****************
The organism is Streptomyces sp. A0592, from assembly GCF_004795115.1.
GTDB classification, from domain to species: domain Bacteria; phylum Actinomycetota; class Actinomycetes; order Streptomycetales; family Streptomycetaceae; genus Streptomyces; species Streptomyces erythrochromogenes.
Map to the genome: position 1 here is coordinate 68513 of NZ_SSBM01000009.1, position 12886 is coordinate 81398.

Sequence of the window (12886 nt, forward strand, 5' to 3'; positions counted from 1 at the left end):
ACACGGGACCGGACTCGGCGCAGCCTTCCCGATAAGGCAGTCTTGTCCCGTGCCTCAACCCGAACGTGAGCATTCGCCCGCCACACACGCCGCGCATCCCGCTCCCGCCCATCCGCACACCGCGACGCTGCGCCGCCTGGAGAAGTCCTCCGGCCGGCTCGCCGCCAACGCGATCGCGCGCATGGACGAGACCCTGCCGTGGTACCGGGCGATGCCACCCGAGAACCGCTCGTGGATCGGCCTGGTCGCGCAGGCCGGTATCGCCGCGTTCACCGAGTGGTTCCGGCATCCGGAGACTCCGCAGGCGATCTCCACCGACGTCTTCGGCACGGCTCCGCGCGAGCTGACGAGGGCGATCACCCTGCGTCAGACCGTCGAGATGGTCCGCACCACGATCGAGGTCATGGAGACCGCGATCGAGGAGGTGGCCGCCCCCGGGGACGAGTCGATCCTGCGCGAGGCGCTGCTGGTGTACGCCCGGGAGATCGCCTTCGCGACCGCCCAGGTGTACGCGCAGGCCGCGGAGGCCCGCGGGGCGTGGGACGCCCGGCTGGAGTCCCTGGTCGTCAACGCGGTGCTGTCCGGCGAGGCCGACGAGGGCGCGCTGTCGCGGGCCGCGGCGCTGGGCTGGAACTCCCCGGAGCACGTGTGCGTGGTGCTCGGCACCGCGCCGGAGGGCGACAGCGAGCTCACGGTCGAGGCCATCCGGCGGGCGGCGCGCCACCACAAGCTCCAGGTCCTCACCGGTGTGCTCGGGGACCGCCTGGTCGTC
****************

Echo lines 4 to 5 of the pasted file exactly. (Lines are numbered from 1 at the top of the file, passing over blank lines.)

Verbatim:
Sequence of the window (12886 nt, forward strand, 5' to 3'; positions counted from 1 at the left end):
ACACGGGACCGGACTCGGCGCAGCCTTCCCGATAAGGCAGTCTTGTCCCGTGCCTCAACCCGAACGTGAGCATTCGCCCGCCACACACGCCGCGCATCCCGCTCCCGCCCATCCGCACACCGCGACGCTGCGCCGCCTGGAGAAGTCCTCCGGCCGGCTCGCCGCCAACGCGATCGCGCGCATGGACGAGACCCTGCCGTGGTACCGGGCGATGCCACCCGAGAACCGCTCGTGGATCGGCCTGGTCGCGCAGGCCGGTATCGCCGCGTTCACCGAGTGGTTCCGGCATCCGGAGACTCCGCAGGCGATCTCCACCGACGTCTTCGGCACGGCTCCGCGCGAGCTGACGAGGGCGATCACCCTGCGTCAGACCGTCGAGATGGTCCGCACCACGATCGAGGTCATGGAGACCGCGATCGAGGAGGTGGCCGCCCCCGGGGACGAGTCGATCCTGCGCGAGGCGCTGCTGGTGTACGCCCGGGAGATCGCCTTCGCGACCGCCCAGGTGTACGCGCAGGCCGCGGAGGCCCGCGGGGCGTGGGACGCCCGGCTGGAGTCCCTGGTCGTCAACGCGGTGCTGTCCGGCGAGGCCGACGAGGGCGCGCTGTCGCGGGCCGCGGCGCTGGGCTGGAACTCCCCGGAGCACGTGTGCGTGGTGCTCGGCACCGCGCCGGAGGGCGACAGCGAGCTCACGGTCGAGGCCATCCGGCGGGCGGCGCGCCACCACAAGCTCCAGGTCCTCACCGGTGTGCTCGGGGACCGCCTGGTCGTC